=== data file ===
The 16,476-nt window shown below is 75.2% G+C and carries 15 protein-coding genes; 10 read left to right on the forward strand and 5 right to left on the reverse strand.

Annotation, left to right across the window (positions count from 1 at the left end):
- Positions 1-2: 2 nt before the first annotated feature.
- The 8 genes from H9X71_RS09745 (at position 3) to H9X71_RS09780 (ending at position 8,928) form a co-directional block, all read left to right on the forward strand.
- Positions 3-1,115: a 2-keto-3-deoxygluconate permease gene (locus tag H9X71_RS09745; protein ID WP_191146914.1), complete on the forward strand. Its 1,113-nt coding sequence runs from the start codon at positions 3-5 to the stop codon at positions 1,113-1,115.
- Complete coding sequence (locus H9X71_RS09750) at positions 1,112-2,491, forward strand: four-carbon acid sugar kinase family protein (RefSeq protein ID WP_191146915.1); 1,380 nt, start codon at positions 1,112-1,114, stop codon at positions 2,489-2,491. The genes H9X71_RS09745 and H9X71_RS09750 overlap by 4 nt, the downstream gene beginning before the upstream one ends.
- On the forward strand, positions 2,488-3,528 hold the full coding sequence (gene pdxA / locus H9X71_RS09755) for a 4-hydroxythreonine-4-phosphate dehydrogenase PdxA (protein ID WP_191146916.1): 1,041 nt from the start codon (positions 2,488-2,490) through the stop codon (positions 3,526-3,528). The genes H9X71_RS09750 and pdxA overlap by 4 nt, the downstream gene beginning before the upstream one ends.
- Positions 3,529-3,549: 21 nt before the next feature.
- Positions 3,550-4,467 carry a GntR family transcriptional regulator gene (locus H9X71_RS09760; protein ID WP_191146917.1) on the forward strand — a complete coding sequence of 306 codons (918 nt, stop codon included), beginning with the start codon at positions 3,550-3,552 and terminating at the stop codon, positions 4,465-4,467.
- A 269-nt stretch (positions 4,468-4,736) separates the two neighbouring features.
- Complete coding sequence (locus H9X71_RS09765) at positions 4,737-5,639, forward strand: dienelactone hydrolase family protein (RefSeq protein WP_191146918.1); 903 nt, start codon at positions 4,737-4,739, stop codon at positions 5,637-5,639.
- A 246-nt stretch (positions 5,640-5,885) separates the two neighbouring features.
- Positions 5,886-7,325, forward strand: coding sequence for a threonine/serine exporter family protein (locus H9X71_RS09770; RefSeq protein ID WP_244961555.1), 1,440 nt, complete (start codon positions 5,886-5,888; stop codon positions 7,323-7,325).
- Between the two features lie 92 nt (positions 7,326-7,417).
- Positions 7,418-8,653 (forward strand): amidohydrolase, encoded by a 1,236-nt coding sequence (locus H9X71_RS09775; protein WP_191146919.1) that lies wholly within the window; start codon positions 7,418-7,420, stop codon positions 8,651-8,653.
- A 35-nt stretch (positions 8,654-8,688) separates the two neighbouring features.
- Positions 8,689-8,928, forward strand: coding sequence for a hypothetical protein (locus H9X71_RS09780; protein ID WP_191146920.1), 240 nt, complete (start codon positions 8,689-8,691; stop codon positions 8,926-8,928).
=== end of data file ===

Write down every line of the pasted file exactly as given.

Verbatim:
The 16,476-nt window shown below is 75.2% G+C and carries 15 protein-coding genes; 10 read left to right on the forward strand and 5 right to left on the reverse strand.

Annotation, left to right across the window (positions count from 1 at the left end):
- Positions 1-2: 2 nt before the first annotated feature.
- The 8 genes from H9X71_RS09745 (at position 3) to H9X71_RS09780 (ending at position 8,928) form a co-directional block, all read left to right on the forward strand.
- Positions 3-1,115: a 2-keto-3-deoxygluconate permease gene (locus tag H9X71_RS09745; protein ID WP_191146914.1), complete on the forward strand. Its 1,113-nt coding sequence runs from the start codon at positions 3-5 to the stop codon at positions 1,113-1,115.
- Complete coding sequence (locus H9X71_RS09750) at positions 1,112-2,491, forward strand: four-carbon acid sugar kinase family protein (RefSeq protein ID WP_191146915.1); 1,380 nt, start codon at positions 1,112-1,114, stop codon at positions 2,489-2,491. The genes H9X71_RS09745 and H9X71_RS09750 overlap by 4 nt, the downstream gene beginning before the upstream one ends.
- On the forward strand, positions 2,488-3,528 hold the full coding sequence (gene pdxA / locus H9X71_RS09755) for a 4-hydroxythreonine-4-phosphate dehydrogenase PdxA (protein ID WP_191146916.1): 1,041 nt from the start codon (positions 2,488-2,490) through the stop codon (positions 3,526-3,528). The genes H9X71_RS09750 and pdxA overlap by 4 nt, the downstream gene beginning before the upstream one ends.
- Positions 3,529-3,549: 21 nt before the next feature.
- Positions 3,550-4,467 carry a GntR family transcriptional regulator gene (locus H9X71_RS09760; protein ID WP_191146917.1) on the forward strand — a complete coding sequence of 306 codons (918 nt, stop codon included), beginning with the start codon at positions 3,550-3,552 and terminating at the stop codon, positions 4,465-4,467.
- A 269-nt stretch (positions 4,468-4,736) separates the two neighbouring features.
- Complete coding sequence (locus H9X71_RS09765) at positions 4,737-5,639, forward strand: dienelactone hydrolase family protein (RefSeq protein WP_191146918.1); 903 nt, start codon at positions 4,737-4,739, stop codon at positions 5,637-5,639.
- A 246-nt stretch (positions 5,640-5,885) separates the two neighbouring features.
- Positions 5,886-7,325, forward strand: coding sequence for a threonine/serine exporter family protein (locus H9X71_RS09770; RefSeq protein ID WP_244961555.1), 1,440 nt, complete (start codon positions 5,886-5,888; stop codon positions 7,323-7,325).
- Between the two features lie 92 nt (positions 7,326-7,417).
- Positions 7,418-8,653 (forward strand): amidohydrolase, encoded by a 1,236-nt coding sequence (locus H9X71_RS09775; protein WP_191146919.1) that lies wholly within the window; start codon positions 7,418-7,420, stop codon positions 8,651-8,653.
- A 35-nt stretch (positions 8,654-8,688) separates the two neighbouring features.
- Positions 8,689-8,928, forward strand: coding sequence for a hypothetical protein (locus H9X71_RS09780; protein ID WP_191146920.1), 240 nt, complete (start codon positions 8,689-8,691; stop codon positions 8,926-8,928).